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Ransomware Group ‘Akira’ Hits Over 250 Organizations, Nets $42 Million in Ransoms

Akira, a ransomware group only a year old, has already infiltrated over 250 organizations and secured roughly $42 million in ransoms, as reported by leading global cybersecurity agencies.

The FBI’s investigations indicate that Akira has been active since March 2023, attacking businesses and critical infrastructure in North America, Europe, and Australia.

Originally targeting Windows systems, the FBI has now identified a Linux variant of Akira’s ransomware as well.

In response, the FBI, along with the Cybersecurity and Infrastructure Security Agency (CISA), Europol’s European Cybercrime Centre (EC3), and the Netherlands’ National Cyber Security Centre (NCSC-NL), issued a joint cybersecurity advisory.

This advisory aims to raise public awareness about the Akira threat.

The advisory outlines that Akira typically gains entry through virtual private networks (VPNs) that are not secured with multifactor authentication (MFA).

After gaining access, Akira extracts user credentials and other sensitive data before locking the system and displaying a ransom note.

Notably, the advisory states, “Akira threat actors do not leave an initial ransom demand or payment instructions on compromised networks, and do not relay this information until contacted by the victim.”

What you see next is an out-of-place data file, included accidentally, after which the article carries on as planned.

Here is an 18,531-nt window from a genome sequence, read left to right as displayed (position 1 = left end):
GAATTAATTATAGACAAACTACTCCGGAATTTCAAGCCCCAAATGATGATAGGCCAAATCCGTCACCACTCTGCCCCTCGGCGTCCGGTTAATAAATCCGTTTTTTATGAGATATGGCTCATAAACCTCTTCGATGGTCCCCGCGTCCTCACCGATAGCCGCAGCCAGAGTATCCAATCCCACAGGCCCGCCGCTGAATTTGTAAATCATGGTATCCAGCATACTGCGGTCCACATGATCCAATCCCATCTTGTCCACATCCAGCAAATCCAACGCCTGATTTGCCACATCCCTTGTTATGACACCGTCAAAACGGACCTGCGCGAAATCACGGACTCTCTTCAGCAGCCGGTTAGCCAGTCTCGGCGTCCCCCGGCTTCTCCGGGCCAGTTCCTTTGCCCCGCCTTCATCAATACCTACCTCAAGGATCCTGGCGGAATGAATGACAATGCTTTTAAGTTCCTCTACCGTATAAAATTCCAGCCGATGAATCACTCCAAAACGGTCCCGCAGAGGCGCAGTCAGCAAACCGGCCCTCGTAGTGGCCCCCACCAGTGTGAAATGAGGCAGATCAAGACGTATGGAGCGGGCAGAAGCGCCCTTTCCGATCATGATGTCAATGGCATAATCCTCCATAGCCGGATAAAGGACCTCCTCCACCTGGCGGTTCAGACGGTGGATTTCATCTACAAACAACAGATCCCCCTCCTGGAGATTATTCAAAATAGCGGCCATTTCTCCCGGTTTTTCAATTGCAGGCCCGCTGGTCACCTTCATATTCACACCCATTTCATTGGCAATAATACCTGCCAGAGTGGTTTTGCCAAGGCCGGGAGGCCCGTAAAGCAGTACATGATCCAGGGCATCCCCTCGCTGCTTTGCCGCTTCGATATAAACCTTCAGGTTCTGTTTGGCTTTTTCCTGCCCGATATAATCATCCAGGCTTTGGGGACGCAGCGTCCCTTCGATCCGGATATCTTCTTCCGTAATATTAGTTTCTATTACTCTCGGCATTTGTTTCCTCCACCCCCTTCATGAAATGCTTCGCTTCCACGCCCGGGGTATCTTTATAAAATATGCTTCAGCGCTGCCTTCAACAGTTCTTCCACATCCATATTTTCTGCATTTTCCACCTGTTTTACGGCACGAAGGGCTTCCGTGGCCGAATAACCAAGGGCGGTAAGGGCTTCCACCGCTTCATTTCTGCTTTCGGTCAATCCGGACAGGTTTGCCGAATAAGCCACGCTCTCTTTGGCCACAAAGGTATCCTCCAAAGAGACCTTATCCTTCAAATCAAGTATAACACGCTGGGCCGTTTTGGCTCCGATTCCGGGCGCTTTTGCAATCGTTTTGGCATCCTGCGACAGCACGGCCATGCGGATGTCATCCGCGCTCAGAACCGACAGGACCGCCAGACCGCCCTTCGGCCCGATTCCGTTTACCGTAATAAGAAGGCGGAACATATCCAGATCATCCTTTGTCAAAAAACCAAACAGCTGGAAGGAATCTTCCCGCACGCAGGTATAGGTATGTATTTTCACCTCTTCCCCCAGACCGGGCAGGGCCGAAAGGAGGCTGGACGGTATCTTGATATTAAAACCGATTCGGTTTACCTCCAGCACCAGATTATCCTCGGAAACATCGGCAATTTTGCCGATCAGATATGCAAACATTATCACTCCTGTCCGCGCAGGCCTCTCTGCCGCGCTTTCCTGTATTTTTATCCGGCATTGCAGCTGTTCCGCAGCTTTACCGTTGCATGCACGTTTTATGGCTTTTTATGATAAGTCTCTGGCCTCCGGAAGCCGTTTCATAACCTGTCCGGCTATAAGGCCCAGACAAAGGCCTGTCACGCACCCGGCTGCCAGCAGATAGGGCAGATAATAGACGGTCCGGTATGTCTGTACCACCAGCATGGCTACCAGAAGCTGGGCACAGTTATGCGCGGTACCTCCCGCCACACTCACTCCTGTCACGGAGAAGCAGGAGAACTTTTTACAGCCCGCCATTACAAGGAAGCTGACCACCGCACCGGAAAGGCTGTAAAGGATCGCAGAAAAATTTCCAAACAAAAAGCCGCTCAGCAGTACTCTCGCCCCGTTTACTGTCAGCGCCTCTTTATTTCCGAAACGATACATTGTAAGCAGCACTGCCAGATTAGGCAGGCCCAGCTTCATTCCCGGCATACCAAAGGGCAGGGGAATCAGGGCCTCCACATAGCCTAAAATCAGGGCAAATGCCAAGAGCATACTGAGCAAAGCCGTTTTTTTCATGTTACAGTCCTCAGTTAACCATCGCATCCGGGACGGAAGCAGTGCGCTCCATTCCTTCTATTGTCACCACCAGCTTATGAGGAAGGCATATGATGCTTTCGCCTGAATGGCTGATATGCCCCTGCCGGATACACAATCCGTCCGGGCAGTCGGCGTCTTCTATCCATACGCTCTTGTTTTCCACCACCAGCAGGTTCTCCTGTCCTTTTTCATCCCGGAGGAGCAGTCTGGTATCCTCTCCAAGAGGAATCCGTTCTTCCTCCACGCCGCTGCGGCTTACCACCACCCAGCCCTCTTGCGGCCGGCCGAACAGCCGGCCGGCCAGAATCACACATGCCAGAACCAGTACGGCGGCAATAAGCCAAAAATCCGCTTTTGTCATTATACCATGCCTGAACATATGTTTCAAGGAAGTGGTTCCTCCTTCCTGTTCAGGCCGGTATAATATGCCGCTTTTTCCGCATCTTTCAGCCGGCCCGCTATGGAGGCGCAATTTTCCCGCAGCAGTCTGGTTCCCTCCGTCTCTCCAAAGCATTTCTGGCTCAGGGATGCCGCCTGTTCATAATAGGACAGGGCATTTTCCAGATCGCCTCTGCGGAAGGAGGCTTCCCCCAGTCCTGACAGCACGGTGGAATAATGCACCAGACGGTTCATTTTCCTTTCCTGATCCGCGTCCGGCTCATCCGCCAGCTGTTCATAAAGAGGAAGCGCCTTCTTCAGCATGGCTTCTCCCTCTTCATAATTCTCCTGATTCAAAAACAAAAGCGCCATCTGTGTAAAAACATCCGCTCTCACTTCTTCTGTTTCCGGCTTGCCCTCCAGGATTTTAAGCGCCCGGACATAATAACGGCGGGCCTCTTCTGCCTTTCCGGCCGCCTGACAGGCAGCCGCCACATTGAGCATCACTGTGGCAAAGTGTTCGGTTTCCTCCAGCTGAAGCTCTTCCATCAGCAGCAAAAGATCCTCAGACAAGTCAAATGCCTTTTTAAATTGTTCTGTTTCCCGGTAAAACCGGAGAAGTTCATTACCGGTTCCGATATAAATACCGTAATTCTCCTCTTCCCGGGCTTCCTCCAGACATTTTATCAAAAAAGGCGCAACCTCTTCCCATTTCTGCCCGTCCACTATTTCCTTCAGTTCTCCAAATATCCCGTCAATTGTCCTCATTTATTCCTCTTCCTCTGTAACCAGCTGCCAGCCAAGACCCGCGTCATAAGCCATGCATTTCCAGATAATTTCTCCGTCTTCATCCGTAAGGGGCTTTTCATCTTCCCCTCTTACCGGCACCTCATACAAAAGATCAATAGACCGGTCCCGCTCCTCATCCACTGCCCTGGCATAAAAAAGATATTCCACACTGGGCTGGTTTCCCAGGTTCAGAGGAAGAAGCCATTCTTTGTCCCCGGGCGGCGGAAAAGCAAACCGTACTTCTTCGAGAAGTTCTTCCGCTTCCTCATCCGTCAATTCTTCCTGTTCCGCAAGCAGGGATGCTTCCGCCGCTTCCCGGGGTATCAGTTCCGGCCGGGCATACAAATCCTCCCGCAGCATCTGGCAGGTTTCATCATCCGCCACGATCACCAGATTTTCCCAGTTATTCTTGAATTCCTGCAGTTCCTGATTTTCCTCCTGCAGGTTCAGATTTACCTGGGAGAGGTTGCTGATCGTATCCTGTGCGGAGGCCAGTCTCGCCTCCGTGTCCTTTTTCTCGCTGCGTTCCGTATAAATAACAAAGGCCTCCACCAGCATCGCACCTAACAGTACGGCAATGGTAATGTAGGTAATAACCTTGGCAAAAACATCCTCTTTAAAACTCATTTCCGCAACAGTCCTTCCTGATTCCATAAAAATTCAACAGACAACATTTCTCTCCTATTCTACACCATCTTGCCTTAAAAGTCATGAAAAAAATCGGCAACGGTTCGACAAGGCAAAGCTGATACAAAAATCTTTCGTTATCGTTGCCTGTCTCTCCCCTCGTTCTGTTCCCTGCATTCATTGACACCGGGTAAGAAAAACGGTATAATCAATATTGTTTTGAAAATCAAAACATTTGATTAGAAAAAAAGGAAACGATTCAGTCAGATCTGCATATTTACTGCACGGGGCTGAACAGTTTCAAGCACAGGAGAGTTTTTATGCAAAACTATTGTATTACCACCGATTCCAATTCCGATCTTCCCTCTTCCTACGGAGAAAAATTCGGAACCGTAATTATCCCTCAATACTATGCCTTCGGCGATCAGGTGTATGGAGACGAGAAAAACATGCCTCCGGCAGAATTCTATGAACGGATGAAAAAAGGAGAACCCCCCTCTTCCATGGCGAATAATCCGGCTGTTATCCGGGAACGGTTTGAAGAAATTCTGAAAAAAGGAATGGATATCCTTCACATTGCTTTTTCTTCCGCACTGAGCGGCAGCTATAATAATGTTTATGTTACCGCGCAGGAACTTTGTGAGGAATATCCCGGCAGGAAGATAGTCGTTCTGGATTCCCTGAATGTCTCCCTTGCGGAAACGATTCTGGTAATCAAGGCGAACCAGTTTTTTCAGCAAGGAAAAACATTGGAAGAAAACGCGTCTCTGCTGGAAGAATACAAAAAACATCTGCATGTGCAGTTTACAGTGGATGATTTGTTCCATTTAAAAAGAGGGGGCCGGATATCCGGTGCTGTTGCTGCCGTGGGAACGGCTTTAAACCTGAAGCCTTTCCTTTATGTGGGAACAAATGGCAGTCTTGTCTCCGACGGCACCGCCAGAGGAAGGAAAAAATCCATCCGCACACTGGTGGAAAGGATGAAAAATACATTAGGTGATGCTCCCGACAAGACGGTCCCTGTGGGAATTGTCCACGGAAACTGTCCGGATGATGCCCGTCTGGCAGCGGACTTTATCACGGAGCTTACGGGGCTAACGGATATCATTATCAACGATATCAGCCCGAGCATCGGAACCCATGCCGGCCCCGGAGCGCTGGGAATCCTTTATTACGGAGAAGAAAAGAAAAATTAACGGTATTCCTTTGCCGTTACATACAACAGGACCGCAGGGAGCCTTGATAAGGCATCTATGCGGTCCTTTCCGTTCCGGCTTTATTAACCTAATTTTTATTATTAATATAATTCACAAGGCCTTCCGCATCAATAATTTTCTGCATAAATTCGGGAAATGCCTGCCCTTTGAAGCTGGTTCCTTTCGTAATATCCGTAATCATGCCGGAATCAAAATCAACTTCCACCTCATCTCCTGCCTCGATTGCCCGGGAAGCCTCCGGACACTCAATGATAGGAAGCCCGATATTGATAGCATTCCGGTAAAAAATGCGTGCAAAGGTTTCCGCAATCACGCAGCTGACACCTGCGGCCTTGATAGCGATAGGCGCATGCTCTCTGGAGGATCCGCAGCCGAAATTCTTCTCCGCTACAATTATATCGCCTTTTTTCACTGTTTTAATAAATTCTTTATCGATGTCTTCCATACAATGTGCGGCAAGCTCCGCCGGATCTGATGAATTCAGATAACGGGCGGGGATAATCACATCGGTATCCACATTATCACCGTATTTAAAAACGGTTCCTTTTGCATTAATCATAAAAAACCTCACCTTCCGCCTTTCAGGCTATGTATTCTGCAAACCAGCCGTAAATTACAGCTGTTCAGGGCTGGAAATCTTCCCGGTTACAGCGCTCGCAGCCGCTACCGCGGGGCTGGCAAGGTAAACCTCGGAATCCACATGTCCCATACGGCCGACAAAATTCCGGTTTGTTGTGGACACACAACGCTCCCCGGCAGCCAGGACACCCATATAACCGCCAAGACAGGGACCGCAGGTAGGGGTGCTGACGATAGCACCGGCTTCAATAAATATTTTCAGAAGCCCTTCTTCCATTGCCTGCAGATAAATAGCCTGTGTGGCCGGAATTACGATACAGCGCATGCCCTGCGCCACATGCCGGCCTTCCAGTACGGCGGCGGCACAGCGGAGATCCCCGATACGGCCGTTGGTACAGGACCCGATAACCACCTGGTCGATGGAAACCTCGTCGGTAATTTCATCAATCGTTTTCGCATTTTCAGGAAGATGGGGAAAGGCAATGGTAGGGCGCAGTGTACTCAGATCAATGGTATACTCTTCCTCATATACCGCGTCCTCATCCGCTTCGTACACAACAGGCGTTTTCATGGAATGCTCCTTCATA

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Victims are then asked to pay a ransom in Bitcoin to regain access to their systems. Akira also takes steps to disable security software soon after infiltration to remain undetected.

To combat such threats, the advisory recommends several mitigation strategies, including the implementation of MFA, a recovery plan, filtering of network traffic, disabling of unused ports and hyperlinks, and the use of system-wide encryption.

The agencies emphasize the importance of continual testing of security measures.

“The FBI, CISA, EC3, and NCSC-NL recommend continually testing your security program, at scale, in a production environment to ensure optimal performance against the MITRE ATT&CK techniques identified in this advisory,” they advise.

Previously, the FBI, CISA, NCSC, and the U.S. National Security Agency (NSA) had also warned about malware targeting cryptocurrency wallets and exchanges.

This recent report points out that Akira’s malware extracts data from various cryptocurrency applications like Binance, Coinbase, and the Trust Wallet, emphasizing that it exfiltrates every file type found within the targeted directories.

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Disclaimer: This article is provided for informational purposes only. It is not offered or intended to be used as legal, tax, investment, financial, or other advice.

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